Apologies seem to be difficult for a lot of people, but they are so very important. For many people that I know, it seems like even admitting they are wrong about something is challenging. (I have addressed this issue in a previous post titled “Owning Your Mistakes”.) For them to go the extra step of actually apologizing is something not likely to happen. Or if they do, it’s probably not sincere. A sincere apology is definitely not asking someone, ”So are we good?” It should definitely sound like you understand your part in whatever situation and how it negatively impacted the other person, even if it was something that you did or said that was perceived as being wrong. Even if you don’t think you are wrong, it never hurts to apologize for giving the other person the impression you had ill intents. (For more thoughts on the importance of sincerity and what I think a sincere apology SHOULD sound like, see my previous post titled “Sincerity“.)
An apology shows that not only are you willing to admit that you were wrong about something (if you were) but also that you have remorse for doing so and that you care enough about the other person to make things right. Often without an apology, it doesn’t ever feel like an issue really got resolved or that it won’t happen again.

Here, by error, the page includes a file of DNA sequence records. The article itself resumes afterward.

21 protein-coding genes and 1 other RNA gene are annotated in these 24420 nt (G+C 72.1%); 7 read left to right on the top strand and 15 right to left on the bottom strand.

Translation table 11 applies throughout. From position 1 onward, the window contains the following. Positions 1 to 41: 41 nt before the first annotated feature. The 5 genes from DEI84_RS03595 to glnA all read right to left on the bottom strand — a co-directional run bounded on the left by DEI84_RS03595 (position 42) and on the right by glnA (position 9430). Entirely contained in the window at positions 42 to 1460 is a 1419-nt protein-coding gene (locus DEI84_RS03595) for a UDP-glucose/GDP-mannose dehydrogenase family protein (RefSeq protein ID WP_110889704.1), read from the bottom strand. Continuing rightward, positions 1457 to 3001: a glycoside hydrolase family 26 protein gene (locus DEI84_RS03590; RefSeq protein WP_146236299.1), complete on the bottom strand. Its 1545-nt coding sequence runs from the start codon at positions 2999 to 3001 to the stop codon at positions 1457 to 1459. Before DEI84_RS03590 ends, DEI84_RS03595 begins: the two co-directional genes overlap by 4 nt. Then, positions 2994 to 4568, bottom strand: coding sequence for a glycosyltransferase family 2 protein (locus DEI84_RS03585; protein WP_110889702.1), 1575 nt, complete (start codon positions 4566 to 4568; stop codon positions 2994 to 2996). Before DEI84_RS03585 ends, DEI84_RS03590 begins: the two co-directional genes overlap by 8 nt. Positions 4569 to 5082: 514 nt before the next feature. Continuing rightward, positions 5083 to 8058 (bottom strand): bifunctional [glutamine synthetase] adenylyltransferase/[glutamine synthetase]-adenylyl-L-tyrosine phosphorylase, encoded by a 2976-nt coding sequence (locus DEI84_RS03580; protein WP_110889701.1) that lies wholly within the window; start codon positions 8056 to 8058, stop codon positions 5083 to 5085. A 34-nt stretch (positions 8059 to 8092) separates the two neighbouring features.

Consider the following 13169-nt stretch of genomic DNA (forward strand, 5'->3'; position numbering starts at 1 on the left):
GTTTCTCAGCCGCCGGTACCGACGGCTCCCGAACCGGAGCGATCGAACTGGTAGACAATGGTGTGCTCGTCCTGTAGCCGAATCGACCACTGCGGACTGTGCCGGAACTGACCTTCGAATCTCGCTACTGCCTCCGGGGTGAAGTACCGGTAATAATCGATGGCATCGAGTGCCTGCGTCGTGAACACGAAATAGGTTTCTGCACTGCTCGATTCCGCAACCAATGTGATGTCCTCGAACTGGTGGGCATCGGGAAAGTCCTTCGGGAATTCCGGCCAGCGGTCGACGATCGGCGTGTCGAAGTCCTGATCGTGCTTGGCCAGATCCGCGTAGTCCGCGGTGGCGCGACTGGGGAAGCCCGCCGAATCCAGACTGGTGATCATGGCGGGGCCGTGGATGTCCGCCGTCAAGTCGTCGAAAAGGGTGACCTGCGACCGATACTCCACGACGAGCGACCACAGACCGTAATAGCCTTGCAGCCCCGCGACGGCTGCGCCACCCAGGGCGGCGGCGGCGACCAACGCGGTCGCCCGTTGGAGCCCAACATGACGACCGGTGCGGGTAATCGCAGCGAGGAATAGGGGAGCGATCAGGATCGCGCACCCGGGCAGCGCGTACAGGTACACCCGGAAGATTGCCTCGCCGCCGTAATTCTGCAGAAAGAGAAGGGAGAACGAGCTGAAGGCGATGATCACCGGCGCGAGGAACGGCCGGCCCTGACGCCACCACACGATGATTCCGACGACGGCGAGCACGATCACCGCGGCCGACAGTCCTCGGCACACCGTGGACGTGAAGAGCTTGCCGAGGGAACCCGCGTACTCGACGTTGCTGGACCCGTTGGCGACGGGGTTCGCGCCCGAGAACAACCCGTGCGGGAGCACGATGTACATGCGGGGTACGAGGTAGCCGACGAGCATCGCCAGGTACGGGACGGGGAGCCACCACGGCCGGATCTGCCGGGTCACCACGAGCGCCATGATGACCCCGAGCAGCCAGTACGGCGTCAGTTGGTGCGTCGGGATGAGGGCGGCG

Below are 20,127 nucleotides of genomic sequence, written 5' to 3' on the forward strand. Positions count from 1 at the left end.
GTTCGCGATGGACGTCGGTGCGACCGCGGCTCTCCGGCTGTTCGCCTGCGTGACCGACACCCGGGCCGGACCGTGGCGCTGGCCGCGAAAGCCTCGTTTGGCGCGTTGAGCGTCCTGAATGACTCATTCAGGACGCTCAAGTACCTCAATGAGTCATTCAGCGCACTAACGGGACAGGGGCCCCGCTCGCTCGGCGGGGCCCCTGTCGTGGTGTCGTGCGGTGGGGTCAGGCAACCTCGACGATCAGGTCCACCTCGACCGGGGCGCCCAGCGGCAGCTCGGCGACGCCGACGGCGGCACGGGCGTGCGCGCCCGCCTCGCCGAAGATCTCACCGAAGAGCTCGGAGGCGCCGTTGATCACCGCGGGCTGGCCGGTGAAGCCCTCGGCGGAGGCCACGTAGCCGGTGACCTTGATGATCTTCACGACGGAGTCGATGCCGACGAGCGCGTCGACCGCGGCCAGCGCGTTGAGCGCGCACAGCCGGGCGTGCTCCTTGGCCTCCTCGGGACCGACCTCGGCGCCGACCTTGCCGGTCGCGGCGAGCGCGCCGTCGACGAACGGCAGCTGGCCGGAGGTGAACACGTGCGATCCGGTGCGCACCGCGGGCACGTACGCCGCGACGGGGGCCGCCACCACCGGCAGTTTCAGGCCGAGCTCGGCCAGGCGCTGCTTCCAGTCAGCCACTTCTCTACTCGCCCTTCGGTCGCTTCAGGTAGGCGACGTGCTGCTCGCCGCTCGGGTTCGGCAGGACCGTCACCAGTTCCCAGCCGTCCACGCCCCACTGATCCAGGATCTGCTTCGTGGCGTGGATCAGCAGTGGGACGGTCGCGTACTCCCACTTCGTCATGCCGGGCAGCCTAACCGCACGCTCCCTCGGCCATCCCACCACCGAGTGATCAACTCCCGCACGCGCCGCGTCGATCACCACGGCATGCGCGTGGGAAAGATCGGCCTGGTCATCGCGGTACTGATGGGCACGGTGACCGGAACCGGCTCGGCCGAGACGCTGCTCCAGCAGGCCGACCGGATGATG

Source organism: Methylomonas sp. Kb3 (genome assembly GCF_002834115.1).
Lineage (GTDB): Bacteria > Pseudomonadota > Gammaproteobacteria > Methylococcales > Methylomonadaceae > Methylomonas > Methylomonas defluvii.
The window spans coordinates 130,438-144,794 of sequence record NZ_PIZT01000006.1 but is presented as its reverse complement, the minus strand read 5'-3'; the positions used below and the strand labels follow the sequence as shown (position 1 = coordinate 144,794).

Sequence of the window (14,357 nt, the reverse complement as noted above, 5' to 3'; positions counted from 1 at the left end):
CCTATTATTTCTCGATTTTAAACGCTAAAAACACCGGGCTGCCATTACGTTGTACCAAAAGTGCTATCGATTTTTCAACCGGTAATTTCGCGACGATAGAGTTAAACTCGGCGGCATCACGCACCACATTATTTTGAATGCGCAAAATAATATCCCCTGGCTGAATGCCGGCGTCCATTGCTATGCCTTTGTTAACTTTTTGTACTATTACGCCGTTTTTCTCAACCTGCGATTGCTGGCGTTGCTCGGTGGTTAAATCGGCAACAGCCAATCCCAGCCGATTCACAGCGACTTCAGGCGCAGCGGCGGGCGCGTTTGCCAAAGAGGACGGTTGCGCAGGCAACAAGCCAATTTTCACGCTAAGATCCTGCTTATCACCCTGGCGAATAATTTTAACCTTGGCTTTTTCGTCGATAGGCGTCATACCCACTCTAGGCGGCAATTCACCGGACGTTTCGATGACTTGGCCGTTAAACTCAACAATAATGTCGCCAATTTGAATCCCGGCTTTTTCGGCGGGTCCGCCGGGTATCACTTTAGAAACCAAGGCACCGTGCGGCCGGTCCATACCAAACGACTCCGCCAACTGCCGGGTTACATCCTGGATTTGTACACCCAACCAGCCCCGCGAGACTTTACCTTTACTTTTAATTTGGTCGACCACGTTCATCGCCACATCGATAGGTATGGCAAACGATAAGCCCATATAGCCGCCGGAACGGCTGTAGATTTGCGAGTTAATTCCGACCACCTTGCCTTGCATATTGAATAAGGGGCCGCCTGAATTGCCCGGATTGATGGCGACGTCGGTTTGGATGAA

That’s the other piece of the puzzle – trying not to make the same mistake again. If you are truly sorry, then you will make that effort because it doesn’t matter how many times you apologize, the words won’t mean anything if you don’t do things differently moving forward. In other words, your actions always speak louder than your words. If you don’t make any changes, it becomes clear to the other person that you really aren’t sorry and don’t care that you hurt their feelings, caused them stress and frustration or extra work, betrayed their trust, or whatever the case may be. Of course, if you don’t actually understand these things, then you probably don’t see why an apology is necessary. So it’s all interrelated. If you can see the big picture and understand how your actions impact others, you probably already understand the importance of apologizing, even if it’s just to say you’re sorry that you don’t see eye to eye on a particular situation at the moment. If you don’t, then you probably have a number of things to work on, including how and when to apologize. If anything, it’s a good way to wrap up a disagreement on a more positive note.
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